Monday, November 18, 2013

Individual consumers in states that run their own exchanges seem to have much better experience with Obamacare

Obamacare (or the Patient Protection and Afforable Care Act) is working relatively well in states that set up their own exchanges, at least in Washington, Kentucky and Connecticut, according to a Washington Post story on p. A23 Monday November 18, 2013, by Jay Inslee, Steve Beshear, and Daniel P. Malloy, “How we got Obamacare to work”, link here. The story took surprising effort to find on the Post site even when searching for “Obamacare”.
The writers point out cases where, on state run exchanges, consumers were able to find superior products quickly, allowing them to keep their own doctors and often more coverage for less money.  They point out that it is the attitude of state politicians that determine whether this will work.  Instead, in many states, politicians have wanted to treat this as a kickball.  Then the failure of the federal site in these states (as well as a refusal to accept extension of Medicaid coverage) led to a self-fulfilling cycle.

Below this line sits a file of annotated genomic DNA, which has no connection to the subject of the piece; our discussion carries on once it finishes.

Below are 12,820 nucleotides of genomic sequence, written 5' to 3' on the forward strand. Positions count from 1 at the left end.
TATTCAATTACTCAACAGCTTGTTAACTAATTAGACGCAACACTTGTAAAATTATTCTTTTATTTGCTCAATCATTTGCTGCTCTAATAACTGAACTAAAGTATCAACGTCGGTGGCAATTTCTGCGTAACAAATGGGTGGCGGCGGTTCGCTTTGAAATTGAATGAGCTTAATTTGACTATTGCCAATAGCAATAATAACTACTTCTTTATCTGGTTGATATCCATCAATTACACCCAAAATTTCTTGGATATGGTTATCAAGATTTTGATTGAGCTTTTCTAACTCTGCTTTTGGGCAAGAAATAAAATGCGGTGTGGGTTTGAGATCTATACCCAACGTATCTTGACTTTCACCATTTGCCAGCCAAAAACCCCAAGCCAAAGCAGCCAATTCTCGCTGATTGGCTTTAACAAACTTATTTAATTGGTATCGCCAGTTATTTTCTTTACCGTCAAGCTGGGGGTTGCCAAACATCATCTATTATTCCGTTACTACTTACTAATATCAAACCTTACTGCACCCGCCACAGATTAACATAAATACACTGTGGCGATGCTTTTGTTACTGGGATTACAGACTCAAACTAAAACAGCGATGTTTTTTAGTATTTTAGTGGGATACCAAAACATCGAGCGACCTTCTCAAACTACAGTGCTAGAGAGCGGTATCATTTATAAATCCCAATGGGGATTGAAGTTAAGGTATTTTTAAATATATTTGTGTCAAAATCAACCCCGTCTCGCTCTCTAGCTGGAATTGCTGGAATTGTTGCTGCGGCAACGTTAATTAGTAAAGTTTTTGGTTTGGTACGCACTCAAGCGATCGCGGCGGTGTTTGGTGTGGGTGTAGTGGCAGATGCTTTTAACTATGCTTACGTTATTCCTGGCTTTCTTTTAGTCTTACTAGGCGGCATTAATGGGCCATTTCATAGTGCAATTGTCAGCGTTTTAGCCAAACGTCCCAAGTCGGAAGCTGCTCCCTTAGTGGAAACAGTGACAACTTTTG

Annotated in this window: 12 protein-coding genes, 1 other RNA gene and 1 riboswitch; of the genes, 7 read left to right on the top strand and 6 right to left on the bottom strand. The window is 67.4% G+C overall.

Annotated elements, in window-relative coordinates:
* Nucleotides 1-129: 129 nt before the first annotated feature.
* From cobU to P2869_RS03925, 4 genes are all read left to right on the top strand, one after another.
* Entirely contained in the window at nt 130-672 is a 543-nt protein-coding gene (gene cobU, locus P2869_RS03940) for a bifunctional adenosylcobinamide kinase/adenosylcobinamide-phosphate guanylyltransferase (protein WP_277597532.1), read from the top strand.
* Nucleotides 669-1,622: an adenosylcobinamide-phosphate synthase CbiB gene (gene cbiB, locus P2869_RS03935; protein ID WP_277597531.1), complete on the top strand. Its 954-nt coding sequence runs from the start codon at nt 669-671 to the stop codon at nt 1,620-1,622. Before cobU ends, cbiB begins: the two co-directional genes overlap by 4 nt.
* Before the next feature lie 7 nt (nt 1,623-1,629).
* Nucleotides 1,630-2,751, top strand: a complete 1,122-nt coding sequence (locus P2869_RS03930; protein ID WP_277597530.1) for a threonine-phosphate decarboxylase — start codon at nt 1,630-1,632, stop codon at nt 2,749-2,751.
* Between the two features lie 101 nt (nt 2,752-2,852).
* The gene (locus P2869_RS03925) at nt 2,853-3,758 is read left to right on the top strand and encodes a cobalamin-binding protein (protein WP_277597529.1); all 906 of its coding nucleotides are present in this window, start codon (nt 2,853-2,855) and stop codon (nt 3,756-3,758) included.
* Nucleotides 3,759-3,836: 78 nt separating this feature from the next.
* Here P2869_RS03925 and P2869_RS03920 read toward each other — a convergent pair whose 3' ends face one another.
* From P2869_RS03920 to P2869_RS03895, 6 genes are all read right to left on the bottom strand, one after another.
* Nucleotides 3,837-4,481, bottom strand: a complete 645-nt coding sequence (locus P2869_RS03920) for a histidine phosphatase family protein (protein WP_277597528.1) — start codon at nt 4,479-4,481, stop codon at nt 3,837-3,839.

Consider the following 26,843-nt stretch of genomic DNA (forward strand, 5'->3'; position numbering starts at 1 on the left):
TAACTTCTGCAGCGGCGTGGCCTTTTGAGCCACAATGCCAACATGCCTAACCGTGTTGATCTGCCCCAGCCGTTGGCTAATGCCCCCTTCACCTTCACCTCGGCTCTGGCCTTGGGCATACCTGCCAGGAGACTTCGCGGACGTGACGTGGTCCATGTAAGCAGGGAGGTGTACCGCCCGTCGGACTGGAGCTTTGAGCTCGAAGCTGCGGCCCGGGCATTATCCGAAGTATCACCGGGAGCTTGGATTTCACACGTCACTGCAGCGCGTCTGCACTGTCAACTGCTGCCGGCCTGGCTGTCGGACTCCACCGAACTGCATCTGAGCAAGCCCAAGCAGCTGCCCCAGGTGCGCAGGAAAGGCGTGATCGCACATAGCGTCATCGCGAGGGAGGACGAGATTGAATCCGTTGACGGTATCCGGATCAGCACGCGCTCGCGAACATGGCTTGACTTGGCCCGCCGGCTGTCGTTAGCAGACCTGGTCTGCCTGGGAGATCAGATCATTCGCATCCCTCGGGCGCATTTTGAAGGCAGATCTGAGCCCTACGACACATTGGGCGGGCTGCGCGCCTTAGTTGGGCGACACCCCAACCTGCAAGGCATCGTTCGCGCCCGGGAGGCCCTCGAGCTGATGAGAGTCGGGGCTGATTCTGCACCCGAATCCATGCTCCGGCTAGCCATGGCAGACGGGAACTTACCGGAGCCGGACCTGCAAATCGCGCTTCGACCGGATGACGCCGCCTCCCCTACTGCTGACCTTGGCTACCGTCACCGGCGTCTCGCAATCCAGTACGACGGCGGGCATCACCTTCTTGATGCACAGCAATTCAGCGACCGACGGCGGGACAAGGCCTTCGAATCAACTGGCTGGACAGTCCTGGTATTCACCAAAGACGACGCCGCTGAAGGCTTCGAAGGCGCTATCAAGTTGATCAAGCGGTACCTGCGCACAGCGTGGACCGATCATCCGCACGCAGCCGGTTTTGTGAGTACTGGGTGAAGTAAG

The authors point out that it is up to states as to whether to allow insurance companies to keep old policies for one more year, as Obama has asked them to do. So far, Arkansas, Rhode Island, and Vermont, and Washington have refused to allow the extension, as with the New York Post story here  or Mediate, here,  Only Arkansas (among these denier states) doesn’t have its own exchange yet.  Forbes has a map on which states have exchanges here.  New York State is considering whether it can allow the extension.  States that run their own exchanges (including NY) have less reason to accept the extension. 

Picture: Whiteface (Adirondacks, NY, Aug. 2012).  

Update: Nov. 20

The Washington Post reports that Minnesota also is refusing to allow the extension. 

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